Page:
By Rashmi Deshpande and Abhishek Naik
“The purpose of education is to replace an empty mind with an open one.”
— Malcolm Forbes, Former Editor-in-Chief, Forbes Magazine
The Supreme Court, in its judgement in the case of Internet and Mobile Association of India v. Reserve Bank of India[ Writ Petition (Civil) Nos. 528 and 373 of 2018] set aside the RBI Circular directing banks and financial institutions to refrain from providing services for facilitating any person or entity in dealing with or settling Virtual Currencies (VC), for being a disproportionate regulatory measure.
While this was indeed a significant development for persons/entities trading in VCs and the VC exchanges themselves (whose activities were crippled owing to denial of banking assistance), the decision also contributed to uplifting the general sentiment of millions of cryptocurrency enthusiasts who were eagerly hoping for a positive shift in the Indian cryptocurrency discourse.
While trading in VCs was never formally outlawed in India, the RBI had consistently warned users, holders and traders of the potential financial, operational and security related risks perceived by it in activities pertaining to VCs. Moreover, the Central Government had twice attempted to formally regulate VCs – once in 2018 by the Crypto Token and Crypto Asset (Banning, Control and Regulation) Bill, 2018 and thereafter by the draconian Banning of Cryptocurrency and Regulation of Official Digital Currency Bill, 2019, with the latter expressly banning mining, holding, selling, trade, issuance, disposal or use of cryptocurrency in the country.
None of these bills were enacted and thus never saw the light of day.
Coming back to the Court’s decision, it is curious that the RBI Circular was set aside on the sole ground that it effectively resulted in paralyzing the VC exchanges for an activity which was not banned in the country and had not caused an adverse impact on the entities regulated by the RBI. All other arguments advanced against the RBI Circular – most notably the contention that RBI had no power to regulate VCs since they did not represent legal tender – were rejected by the Apex Court.
On the contrary, the power of RBI to operate and regulate the currency and credit system in the country (also including VCs) was upheld. Specifically, the Court held that if an intangible property such as VC can act under certain circumstances as money, then the RBI was authorized to regulate it. On the other hand, the Central Government is already empowered to make laws with respect to currency and legal tender[ Article 246 of the Constitution read with Entry 37, List I specified in the Seventh Schedule thereto]. The combined result of the above is that both the Central Government and the RBI are now competent to regulate VCs in the country. The question therefore is – what should the new legislation look like?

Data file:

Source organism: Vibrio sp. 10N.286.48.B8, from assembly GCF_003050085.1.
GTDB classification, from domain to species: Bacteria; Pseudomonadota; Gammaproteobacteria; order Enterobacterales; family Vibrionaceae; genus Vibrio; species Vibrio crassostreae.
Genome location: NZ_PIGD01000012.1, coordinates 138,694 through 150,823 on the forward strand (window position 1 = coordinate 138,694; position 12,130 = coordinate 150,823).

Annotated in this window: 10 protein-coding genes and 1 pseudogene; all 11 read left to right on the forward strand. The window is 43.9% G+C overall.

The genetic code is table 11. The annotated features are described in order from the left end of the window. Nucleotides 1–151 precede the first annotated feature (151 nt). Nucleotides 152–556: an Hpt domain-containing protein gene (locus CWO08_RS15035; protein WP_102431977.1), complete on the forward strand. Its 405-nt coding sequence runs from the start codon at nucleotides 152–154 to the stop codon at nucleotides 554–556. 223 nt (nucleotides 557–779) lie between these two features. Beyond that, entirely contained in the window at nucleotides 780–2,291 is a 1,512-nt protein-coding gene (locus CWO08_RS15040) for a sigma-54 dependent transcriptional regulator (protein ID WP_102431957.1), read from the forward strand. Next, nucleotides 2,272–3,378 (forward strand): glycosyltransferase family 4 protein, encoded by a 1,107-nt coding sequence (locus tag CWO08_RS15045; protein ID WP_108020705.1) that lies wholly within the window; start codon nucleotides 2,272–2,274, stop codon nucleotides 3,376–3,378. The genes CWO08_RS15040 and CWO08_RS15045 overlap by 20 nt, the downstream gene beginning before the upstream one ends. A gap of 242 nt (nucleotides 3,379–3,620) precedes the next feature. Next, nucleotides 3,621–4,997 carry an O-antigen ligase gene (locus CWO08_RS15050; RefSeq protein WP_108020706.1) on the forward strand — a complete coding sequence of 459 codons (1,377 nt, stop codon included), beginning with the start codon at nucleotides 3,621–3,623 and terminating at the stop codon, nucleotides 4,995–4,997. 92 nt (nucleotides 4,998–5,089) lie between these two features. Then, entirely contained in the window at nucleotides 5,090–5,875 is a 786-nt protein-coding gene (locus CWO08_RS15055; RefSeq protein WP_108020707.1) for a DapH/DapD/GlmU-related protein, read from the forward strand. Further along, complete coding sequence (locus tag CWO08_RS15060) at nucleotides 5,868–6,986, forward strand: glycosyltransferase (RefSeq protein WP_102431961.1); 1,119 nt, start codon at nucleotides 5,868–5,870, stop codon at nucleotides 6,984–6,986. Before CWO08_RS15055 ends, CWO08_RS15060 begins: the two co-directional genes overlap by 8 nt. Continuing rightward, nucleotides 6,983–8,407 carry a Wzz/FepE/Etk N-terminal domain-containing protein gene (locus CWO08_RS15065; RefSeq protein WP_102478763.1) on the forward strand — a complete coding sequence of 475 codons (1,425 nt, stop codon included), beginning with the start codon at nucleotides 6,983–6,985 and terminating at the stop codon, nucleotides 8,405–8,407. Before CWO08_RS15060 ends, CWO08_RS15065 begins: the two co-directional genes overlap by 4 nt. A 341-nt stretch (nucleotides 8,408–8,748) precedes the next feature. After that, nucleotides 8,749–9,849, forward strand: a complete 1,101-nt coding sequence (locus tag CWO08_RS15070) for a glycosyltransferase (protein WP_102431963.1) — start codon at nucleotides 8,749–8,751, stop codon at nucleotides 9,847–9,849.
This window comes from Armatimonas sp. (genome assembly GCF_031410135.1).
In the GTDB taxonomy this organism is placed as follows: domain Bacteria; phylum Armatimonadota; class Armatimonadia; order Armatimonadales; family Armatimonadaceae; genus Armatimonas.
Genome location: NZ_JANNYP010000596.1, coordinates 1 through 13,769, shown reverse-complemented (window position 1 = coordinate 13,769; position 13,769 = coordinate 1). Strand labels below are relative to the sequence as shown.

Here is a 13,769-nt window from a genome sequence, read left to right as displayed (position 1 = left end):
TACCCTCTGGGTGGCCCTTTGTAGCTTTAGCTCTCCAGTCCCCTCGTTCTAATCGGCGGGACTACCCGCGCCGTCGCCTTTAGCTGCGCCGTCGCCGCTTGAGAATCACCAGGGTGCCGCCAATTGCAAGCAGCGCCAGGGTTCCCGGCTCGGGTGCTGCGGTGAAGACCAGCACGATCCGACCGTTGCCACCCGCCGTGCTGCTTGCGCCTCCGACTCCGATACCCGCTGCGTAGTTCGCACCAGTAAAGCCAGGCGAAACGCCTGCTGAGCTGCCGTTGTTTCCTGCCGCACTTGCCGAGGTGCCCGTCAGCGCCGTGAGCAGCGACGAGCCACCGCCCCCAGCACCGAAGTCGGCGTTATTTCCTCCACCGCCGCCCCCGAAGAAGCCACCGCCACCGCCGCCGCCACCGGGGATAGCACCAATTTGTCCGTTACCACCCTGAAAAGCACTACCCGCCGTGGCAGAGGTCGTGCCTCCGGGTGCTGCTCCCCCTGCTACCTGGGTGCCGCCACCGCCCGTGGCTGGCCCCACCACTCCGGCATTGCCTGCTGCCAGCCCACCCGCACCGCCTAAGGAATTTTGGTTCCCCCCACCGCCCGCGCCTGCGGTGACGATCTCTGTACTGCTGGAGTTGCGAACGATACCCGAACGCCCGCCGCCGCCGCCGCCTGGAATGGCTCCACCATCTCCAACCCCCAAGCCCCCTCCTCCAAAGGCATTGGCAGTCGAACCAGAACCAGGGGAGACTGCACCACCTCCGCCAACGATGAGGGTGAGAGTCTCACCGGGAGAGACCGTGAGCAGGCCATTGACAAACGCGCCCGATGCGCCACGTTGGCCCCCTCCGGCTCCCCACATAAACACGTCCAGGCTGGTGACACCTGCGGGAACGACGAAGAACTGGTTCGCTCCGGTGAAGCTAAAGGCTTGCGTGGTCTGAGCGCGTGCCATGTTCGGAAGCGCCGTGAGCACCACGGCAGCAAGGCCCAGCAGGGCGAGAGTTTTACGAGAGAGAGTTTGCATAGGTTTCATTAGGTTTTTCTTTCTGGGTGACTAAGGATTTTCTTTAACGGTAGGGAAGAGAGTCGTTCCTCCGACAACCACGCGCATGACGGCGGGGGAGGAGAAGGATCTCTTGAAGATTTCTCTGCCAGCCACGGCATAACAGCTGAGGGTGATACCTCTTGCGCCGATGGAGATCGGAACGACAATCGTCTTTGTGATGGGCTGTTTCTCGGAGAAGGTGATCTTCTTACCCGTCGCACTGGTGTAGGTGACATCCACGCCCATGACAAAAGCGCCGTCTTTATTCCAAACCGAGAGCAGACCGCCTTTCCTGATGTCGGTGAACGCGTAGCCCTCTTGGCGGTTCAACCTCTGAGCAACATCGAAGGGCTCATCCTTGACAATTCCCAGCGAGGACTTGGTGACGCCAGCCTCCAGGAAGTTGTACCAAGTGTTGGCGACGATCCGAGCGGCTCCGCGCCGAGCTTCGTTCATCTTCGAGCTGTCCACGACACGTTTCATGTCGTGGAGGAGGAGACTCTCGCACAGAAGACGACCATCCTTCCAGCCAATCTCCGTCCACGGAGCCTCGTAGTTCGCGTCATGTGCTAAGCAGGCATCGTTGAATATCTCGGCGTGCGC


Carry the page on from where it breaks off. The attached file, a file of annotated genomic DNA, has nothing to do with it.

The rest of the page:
Media reports suggest that the government is on its way to introduce a legislation, effectively banning VCs. This is largely unsurprising since the RBI has been cautioning against the use of VCs since a long time and the government had attempted to enact a similar legislation last year. Banning is obviously perceived to be the simplest option. However, one must not lose sight of the fact that VCs are here to stay. Sooner or later, VCs are going to find their way in conventional markets and India must be ready with its own regulatory framework by the time their use becomes commonplace. A blanket ban on the use of VCs additionally poses a risk of activities being driven underground, further complicating the enforcement process.
The concerns surrounding this new technology remain the same as before – lack of an underlying, no regulatory control over the value, absence of protection to consumers/investors, and potential risks of laundering or terrorist financings. However, it can be reasonably contended that none of these are issues that cannot be regulated. Admittedly, enacting a comprehensive regulation on cryptocurrencies is no mean feat, but a concerted effort by agencies like the RBI, Securities Exchange Board of India (SEBI), Ministry of Finance and Ministry of Electronics and Information Technology coupled with interventions from leading industry stakeholders would certainly result in development of an inclusive regulatory framework that balances the interests of all concerned.